St. Louis has welcomed 700 Afghan refugees. Local officials hope for hundreds more
Advocates for an Afghan refugee family that arrived Monday at St. Louis International Airport say they hope that hundreds of other Afghans stuck in the Balkan peninsula will soon arrive in the region.
Business leaders, immigration activists and Missouri politicians are urging the federal government to issue visas to 380 more refugees who fled Afghanistan in 2021 and are now stranded in Albania, a small country on the Balkan Peninsula.
“These are not just people waiting to find out whether they can come in,” said former Missouri Secretary of State Jason Kander, an Army veteran who served in Afghanistan. “There’s a whole community here waiting to find out if they’re going to receive them. These people are already St. Louisans, as far as the people here are concerned. And we want to get them all here.”
Four members of the Azimi family arrived in St. Louis on Monday afternoon. They’re part of a group of Afghan refugees in Albania. The group is made up of those who assisted U.S. forces during the war in Afghanistan and their families.
Kander is one of the organizers of the veteran-led organization Afghan Rescue Project, which helped the group flee their homeland in 2021 when American troops left the country and the Taliban government took over. Because members of the group had assisted the United States military, they feared they would face persecution from the new regime.
The group fled to Albania and is now waiting for federal officials to issue visas that would allow them to come to the United States, but bureaucratic tie-ups have stranded the refugees for close to a year, lawyers working with the organization said. The Azimi family was able to get to the country because one member needed medical care.
The family is looking forward to being part of the St. Louis community, said Mr. Azimi, whose comments were translated by Moji Sidiqi, a program manager for the International Institute in St. Louis.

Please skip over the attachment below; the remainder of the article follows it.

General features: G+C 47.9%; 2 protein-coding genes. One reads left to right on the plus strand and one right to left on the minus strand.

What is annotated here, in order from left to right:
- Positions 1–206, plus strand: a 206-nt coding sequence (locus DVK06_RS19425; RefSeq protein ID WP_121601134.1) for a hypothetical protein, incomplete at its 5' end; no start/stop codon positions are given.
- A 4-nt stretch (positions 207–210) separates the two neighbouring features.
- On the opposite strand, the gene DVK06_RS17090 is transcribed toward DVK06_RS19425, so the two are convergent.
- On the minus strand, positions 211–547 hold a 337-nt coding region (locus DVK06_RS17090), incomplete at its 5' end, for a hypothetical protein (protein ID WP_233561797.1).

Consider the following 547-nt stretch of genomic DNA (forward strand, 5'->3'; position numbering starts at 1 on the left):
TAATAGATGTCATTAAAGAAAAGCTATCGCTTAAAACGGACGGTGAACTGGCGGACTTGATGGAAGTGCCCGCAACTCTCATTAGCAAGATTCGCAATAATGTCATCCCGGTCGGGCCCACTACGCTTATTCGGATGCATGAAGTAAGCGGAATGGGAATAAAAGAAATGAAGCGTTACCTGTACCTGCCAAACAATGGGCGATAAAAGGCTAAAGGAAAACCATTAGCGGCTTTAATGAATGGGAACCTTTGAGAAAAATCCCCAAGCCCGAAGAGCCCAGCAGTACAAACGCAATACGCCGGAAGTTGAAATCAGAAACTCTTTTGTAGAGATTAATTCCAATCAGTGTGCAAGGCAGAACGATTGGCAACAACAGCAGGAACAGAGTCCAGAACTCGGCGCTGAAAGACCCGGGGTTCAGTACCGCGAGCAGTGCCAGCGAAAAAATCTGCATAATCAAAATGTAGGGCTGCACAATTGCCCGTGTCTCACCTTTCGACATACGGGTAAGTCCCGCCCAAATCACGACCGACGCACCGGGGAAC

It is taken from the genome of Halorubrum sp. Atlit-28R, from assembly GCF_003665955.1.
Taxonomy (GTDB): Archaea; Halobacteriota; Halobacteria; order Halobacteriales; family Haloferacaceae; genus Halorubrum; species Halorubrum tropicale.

“I don't know anybody in St. Louis besides the couple of folks,” Azimi said. “But what he has heard from the internet, and what he has seen, is that St. Louis has a welcoming culture for the refugees, and he wants to be a part of it.”
Advocates have secured an apartment that Azimi, his wife, and two sons are moving into this week.
The Afghans in Albania have said they are ready to move to St. Louis, Kander said, and local officials including St. Louis Mayor Tishaura Jones and U.S. Rep. Cori Bush have voiced their support for bringing them to the region.
“Today sends a message to the whole world and especially this country,” Jones said during a news conference Monday at the airport. “Refugees are welcome in St. Louis.”
Kander, Bush, Jones and others at the conference said they hoped the show of support would spur federal officials to issue visas to the group.
The International Institute already has welcomed 700 Afghan refugees and is working with lawyer Jerry Schlichter to fund an Afghan newspaper and chamber of commerce to welcome new immigrants from the country.
They hope immigrants could boost the area’s flagging population and reinvigorate neighborhoods in the way the influx of Bosnian refugees revitalized south St. Louis in the 1990s, said Jason Hall, CEO of the business organization Greater St. Louis Inc.
“We have got to grow in this region,” he said, “which means you cannot say loud enough or often enough that refugees and immigrants are welcome in the St. Louis community.”
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